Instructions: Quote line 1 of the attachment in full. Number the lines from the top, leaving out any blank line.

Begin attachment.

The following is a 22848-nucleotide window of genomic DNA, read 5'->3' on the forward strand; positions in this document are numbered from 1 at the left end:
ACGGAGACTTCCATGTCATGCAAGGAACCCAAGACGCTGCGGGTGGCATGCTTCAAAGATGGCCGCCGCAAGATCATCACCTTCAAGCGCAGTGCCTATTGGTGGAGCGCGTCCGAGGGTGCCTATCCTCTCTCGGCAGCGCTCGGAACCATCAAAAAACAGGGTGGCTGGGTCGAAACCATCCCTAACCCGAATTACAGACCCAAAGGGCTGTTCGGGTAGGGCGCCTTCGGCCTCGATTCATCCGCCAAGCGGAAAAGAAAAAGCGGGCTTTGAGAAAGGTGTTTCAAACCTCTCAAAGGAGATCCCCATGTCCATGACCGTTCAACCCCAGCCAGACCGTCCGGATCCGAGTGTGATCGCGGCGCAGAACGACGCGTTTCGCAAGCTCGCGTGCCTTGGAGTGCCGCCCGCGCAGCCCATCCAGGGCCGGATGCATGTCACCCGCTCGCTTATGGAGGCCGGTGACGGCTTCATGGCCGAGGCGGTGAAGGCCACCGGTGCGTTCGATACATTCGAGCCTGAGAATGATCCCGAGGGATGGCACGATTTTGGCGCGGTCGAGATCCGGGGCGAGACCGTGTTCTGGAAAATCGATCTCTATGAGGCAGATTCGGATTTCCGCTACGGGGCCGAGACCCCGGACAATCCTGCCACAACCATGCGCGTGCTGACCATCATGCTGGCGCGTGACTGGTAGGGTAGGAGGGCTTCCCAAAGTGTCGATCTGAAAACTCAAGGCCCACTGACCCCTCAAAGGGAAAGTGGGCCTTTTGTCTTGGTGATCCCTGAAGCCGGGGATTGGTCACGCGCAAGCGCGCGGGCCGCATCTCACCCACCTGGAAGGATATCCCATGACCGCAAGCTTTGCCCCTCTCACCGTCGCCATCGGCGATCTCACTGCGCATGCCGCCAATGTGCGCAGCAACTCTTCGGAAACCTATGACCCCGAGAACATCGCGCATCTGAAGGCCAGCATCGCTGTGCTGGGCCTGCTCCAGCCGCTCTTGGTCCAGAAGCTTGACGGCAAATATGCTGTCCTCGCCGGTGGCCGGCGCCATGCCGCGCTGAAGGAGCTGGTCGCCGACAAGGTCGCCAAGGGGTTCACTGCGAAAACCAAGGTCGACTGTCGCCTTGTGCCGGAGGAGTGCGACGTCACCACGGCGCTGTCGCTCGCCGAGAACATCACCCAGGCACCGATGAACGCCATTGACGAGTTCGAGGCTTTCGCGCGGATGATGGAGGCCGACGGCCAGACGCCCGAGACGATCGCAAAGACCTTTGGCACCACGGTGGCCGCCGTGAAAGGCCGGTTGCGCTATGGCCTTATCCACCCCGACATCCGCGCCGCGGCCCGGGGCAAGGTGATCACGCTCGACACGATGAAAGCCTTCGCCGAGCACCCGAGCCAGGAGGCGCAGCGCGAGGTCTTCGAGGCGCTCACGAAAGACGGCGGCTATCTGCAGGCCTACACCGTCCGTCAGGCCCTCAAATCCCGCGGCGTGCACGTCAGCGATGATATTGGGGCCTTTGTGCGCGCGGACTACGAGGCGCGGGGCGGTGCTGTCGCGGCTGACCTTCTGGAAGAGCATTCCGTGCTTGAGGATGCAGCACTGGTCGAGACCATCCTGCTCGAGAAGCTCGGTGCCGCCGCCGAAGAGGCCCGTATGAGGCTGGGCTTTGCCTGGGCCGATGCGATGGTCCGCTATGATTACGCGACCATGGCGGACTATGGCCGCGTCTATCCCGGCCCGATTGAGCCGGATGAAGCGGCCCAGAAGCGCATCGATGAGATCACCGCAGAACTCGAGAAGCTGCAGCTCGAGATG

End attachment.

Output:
The following is a 22848-nucleotide window of genomic DNA, read 5'->3' on the forward strand; positions in this document are numbered from 1 at the left end: